picking an object off the floor

Fair Level 2

Static: Patient able to maintain balance with handhold support; may require occasional minimal assistance

Dynamic: Patient accepts the minimal challenge; able to maintain balance while

turning head/trunk

Poor Level 1

Static: Patient requires handhold support and moderate to maximal assistance to maintain position

Dynamic: Patient unable to accept a challenge or move without the loss of balance

Level 0

Static: Patient inability to balance posture

Dynamic: Patient unable to accept move without the loss of balance

A repeated measures design: pre-and post-intervention Assessments were conducted in the experimental and control group to measure Functional Balance Grade, GMFM 66, and CP QOL-Child. Intervention Protocol: The garments for children in the experimental group were adjusted to fit each individual. They were asked to put the garment on for 40-60 minutes and observed if there were any whether numbness, pain, or irritation caused by constriction and pressure on any part of the suit or if the children could move or change into various positions easily. The suits were adjusted at a specific point that was not concise. Cleaning and usage instructions were provided to the sample group: handwashing is best to prevent excessive wringing and stretching. If using a washing machine, place the spandex garments in a mesh lingerie bag and use the gentle cycle. Use a mild detergent that contains no chlorine bleach and air-dry the garment away from direct heat and sun.

1. The experimental group was asked to wear a Lycra garment for 6-8 hours per day for 6 weeks. It could be taken off if there were any irritation, discomfort, or difficulty breathing, and put on again after the symptoms disappear until achieved the scheduled baseline time. The trial was monitored and reported to the researchers every week.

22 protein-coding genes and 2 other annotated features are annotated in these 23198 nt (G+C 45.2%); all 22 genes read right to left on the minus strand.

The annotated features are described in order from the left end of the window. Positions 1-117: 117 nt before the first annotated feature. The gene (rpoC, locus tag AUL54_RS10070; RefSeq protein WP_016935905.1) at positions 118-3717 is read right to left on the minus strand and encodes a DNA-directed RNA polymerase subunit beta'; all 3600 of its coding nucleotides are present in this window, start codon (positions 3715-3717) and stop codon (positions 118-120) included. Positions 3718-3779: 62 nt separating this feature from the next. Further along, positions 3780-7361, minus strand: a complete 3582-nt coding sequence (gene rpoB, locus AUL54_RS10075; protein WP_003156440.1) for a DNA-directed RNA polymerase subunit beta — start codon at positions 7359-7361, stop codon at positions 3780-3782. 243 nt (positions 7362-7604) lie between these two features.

2. At the end of the intervention, both groups were asked to complete Functional Balance Grade, GMFM 66, satisfaction survey, and quality of life assessment.

Study Participants
Ten CP children who visited the Child Development Centre at Queen Sirikit National Institute of Child Health (QSNICH) between January 1 and December 31, 2019, were enrolled. All of them were divided into two groups. Informed consent was obtained from parents.

Statistical Analysis
T-test was used to compare the pre-and post-intervention results.

Ethics
The present study was approved by the Office for Ethics in Human Research, Ministry of Public Health, Thailand in 2017 (Ref. Code. 60- 039) and was conducted in accordance with the Declaration of Helsinki. Case 1 and 2 were CP children with athetoid. Their Functional Balance Grades were in level 3 (improvement in sitting balance after wearing the bodysuit) and improved to level 4 after wearing the suit. They were able to maximize the range of motion in all directions as shown in (Table 2) (Figures 1 and 2) showed the result of CP children with diplegias (Case 3 to 5) before and after the intervention. During the trial, their sitting balance was improved from level 3 to level 4 (able to sit with the torso straight but still having trouble reaching to the left with the back slightly tilt to the left). After wearing the suit, the patients were able to maintain steady balance and widen the range of motions in all directions.

Results
Table 2: Comparing of the balance ability between the experimental and control group

 

Functional Balance Grade

Functional Balance Grade

Experimental

Posture

Before

After

Control

Posture

Before

After

Case 1

Static

Level 3

Level 4

Case 1

Static

Level 3